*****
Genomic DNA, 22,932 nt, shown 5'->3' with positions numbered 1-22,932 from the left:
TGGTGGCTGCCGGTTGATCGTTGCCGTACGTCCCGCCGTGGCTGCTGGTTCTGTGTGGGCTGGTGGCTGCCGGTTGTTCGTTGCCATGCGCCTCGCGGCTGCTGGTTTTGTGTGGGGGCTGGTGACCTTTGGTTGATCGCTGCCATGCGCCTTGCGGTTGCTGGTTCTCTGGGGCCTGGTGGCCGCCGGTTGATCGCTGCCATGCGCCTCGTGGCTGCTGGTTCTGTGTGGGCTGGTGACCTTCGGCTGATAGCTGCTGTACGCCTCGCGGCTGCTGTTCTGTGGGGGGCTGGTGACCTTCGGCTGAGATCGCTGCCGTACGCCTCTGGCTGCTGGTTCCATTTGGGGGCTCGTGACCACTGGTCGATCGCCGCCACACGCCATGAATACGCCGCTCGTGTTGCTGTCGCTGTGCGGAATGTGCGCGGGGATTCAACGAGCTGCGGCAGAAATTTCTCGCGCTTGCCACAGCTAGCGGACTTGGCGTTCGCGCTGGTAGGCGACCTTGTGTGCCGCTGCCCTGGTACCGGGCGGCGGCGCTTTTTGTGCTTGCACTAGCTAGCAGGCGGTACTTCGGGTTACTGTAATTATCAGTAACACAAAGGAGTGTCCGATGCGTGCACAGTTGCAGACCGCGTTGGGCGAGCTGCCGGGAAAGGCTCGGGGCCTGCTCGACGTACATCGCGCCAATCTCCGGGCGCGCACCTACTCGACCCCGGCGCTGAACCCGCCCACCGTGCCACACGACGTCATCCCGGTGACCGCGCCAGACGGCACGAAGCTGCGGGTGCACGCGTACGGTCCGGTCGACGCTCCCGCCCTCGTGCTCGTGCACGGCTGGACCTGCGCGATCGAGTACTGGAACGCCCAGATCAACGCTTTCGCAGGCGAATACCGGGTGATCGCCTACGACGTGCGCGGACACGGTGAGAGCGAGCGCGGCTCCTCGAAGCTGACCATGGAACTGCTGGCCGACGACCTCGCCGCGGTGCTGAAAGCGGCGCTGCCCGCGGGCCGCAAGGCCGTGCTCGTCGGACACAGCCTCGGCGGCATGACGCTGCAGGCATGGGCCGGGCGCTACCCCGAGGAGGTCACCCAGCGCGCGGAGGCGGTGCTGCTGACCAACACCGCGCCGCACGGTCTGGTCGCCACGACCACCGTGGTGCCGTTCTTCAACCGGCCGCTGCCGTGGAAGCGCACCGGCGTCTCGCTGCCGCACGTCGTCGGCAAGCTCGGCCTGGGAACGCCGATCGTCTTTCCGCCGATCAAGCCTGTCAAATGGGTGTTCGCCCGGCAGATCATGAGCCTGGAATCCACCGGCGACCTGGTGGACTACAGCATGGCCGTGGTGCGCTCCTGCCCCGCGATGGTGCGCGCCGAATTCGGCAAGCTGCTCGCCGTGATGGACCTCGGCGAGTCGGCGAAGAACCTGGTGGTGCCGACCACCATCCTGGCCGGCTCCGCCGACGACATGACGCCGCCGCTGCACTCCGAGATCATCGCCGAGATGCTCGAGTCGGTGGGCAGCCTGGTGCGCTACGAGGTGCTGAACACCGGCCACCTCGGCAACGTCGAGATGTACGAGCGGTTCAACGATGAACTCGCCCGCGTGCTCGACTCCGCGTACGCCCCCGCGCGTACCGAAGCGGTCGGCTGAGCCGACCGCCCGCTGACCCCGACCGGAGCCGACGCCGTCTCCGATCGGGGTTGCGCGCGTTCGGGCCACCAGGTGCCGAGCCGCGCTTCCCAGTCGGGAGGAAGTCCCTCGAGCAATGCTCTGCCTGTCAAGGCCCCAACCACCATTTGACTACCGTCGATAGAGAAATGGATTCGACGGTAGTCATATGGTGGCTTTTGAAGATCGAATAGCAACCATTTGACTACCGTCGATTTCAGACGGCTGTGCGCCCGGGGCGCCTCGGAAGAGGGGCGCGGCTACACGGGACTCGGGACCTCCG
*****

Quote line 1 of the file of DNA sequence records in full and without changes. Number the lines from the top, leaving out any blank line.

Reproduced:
Genomic DNA, 22,932 nt, shown 5'->3' with positions numbered 1-22,932 from the left: